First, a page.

The Japanese economy has been experiencing inflation since around 2021. Since this is a type of inflation that has not been experienced for a long time, its mechanism is not properly understood. Therefore, I would like to explain the mechanism in an easy-to-understand manner.
First, let’s ask a simple question. If a company repeatedly raises prices, where will the increased costs go? For example, if the price of gasoline increases by 10%, or about 20 yen, due to a rise in crude oil prices, who will bear the cost increase? The answer is consumers = households. If consumer prices rise by 3%, a household that used to spend 4 million yen a year will actually have to pay an additional 120,000 yen.Suppose that the cause of this inflation was the rise in international crude oil prices. When the annual amount of imported crude oil increases by +10 trillion yen, if all of that increase in import costs is passed on to consumers, the purchasing power of households will decrease by -10 trillion yen.
Now, how will this hole be filled? The most important means of recovery is a wage increase. If your annual salary increases by more than 120,000 yen, you can get back the additional 120,000 yen. This salary increase will increase non-oil costs for companies. Therefore, in addition to the increase in import costs, there will be an additional price pass-through. This will lead to an additional rise in consumer prices.
It can be seen that there are two types of inflation here. One is to pass on import costs. This cost does not stay within Japan, but flows overseas. The other factor is inflation, driven by rising wages. This will flow back into the country.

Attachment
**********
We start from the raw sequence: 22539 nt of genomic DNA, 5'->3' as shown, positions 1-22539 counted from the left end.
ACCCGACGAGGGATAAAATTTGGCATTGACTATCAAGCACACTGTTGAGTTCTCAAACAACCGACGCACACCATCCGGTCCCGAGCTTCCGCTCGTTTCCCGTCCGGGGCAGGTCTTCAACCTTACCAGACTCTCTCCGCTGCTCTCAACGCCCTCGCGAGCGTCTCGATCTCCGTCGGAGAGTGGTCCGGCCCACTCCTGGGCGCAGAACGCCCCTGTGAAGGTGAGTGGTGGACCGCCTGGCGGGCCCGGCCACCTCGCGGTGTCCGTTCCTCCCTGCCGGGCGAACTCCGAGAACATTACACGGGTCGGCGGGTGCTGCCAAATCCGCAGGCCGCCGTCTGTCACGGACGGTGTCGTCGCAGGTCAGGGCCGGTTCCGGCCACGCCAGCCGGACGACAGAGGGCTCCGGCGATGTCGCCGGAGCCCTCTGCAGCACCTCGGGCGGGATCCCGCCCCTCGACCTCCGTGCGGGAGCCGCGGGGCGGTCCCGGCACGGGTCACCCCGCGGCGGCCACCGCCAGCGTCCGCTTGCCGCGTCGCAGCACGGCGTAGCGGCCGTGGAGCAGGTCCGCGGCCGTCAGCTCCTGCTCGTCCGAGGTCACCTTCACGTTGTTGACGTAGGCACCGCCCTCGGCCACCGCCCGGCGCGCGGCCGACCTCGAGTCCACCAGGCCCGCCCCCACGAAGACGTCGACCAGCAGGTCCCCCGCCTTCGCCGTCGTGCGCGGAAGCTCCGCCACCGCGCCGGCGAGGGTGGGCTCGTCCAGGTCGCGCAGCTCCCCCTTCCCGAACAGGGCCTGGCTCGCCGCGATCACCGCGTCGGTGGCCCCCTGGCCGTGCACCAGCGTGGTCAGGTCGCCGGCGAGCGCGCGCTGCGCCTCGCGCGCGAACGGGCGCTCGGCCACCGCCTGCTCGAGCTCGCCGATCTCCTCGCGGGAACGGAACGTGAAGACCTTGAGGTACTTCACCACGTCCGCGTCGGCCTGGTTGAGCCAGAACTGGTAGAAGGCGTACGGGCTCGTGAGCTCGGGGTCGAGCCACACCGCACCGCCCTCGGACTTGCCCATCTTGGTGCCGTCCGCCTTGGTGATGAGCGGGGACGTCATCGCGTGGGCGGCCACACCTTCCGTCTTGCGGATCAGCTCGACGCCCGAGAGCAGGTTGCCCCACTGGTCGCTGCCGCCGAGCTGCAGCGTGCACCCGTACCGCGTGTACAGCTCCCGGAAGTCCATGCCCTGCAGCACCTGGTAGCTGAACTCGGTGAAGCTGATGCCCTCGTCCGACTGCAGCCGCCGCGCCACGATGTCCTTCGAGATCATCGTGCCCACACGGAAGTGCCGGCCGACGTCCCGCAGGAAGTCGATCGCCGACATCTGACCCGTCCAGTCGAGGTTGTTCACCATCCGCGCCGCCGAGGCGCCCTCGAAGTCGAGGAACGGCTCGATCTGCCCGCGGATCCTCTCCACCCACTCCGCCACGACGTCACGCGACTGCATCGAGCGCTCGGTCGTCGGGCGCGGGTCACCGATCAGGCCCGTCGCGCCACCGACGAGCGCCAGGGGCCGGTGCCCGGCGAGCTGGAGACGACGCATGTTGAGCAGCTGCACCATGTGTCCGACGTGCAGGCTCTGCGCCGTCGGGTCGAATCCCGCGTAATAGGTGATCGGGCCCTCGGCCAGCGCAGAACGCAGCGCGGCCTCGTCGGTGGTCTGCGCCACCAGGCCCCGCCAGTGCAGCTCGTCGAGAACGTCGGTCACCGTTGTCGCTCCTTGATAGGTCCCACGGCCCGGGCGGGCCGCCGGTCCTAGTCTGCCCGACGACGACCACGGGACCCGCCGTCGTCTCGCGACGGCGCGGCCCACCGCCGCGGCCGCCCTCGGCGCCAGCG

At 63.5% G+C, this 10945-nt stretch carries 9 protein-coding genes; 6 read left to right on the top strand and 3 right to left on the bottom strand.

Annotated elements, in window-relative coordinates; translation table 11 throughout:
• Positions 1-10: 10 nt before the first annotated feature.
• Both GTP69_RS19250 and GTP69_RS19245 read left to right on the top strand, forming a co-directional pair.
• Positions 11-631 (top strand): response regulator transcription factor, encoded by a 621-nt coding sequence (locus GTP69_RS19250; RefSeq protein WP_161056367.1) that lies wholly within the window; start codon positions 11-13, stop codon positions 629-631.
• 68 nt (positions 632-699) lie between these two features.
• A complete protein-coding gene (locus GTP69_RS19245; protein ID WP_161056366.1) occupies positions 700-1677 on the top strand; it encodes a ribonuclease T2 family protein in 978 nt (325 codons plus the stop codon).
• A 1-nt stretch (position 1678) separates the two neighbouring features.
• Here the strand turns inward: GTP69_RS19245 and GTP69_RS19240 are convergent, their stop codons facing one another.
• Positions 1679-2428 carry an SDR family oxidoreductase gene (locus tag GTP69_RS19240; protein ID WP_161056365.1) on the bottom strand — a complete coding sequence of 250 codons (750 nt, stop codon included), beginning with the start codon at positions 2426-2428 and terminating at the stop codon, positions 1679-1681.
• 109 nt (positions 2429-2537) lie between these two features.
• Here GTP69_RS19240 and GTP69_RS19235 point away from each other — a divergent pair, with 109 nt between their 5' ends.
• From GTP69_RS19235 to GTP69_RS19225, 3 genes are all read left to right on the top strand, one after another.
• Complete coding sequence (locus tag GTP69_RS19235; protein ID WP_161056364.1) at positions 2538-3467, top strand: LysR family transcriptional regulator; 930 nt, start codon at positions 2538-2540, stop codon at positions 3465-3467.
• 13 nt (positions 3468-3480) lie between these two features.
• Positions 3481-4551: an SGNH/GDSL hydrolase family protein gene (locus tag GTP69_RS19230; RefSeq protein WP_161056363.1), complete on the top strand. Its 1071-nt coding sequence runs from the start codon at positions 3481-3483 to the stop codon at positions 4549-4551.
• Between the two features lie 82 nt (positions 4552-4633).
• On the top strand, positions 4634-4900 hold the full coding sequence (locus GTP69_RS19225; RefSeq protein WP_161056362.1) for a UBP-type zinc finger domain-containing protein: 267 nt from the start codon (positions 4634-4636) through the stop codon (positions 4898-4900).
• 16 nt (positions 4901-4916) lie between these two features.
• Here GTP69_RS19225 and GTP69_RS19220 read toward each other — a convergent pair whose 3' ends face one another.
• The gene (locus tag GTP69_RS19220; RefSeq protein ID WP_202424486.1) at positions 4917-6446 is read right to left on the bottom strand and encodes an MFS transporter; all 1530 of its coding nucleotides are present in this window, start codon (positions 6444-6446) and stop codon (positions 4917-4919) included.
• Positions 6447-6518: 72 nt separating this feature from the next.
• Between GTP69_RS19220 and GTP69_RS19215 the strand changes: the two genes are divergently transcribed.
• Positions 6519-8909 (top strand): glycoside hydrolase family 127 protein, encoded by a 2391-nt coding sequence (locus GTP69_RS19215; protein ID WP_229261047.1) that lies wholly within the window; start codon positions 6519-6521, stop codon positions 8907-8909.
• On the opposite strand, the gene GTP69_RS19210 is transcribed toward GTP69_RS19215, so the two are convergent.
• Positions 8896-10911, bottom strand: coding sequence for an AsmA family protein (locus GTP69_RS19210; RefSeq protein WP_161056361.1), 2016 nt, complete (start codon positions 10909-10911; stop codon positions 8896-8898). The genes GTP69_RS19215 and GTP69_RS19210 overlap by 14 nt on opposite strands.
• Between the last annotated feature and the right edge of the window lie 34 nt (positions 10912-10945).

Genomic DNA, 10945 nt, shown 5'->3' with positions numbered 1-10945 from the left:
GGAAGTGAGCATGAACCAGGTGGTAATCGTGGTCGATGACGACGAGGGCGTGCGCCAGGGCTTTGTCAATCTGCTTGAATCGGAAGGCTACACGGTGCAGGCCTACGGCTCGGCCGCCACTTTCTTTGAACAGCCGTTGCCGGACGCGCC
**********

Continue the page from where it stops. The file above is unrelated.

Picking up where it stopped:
The latter inflation is further passed on to consumers, so households demand further wage increases. This cycle is accompanied by accelerating inflation. Inflation rate will rise. What many people don’t know is that when imports increase due to factors such as soaring oil prices, the trade deficit expands, leading to an outflow of yen funds overseas and pressure to sell the yen. In fact, this is exactly what happened in 2022 and 2023, causing the yen to weaken. This depreciation of the yen causes the value of the yen to fall and the prices of foreign currency imports to rise. This will spur a rise in import prices, which will lead to an increase in imports, which will widen the trade deficit, further accelerating the depreciation of the yen. This is also a problem that is currently occurring. Inflation continues to reduce the value of money and drain domestic purchasing power overseas.
The only way to change this situation is for companies to take advantage of the weaker yen to increase exports. While purchasing power flows out from within the country, exports cause purchasing power to flow in. Companies can also earn funds to raise wages through exports. However, Japan’s export competitiveness is weak, making it difficult for exports to increase in 2021 and 2022. Exports are finally starting to grow in 2013. The number of foreign visitors to Japan has also increased in 2013.
In addition to raising wages, another measure to prevent inflation is the Bank of Japan’s interest rate hike. In 2022 and 2023, interest rates increased overseas, and Japan was the only country with zero or negative interest rates. This exacerbated the trade deficit and accelerated the depreciation of the yen. If wages rise sufficiently in spring 2024, the Bank of Japan may raise interest rates then. The exchange rate will appreciate against the yen, and import inflation will stop. If domestic purchasing power is stopped from flowing overseas, funds will be diverted domestically through wage increases. This is a virtuous cycle.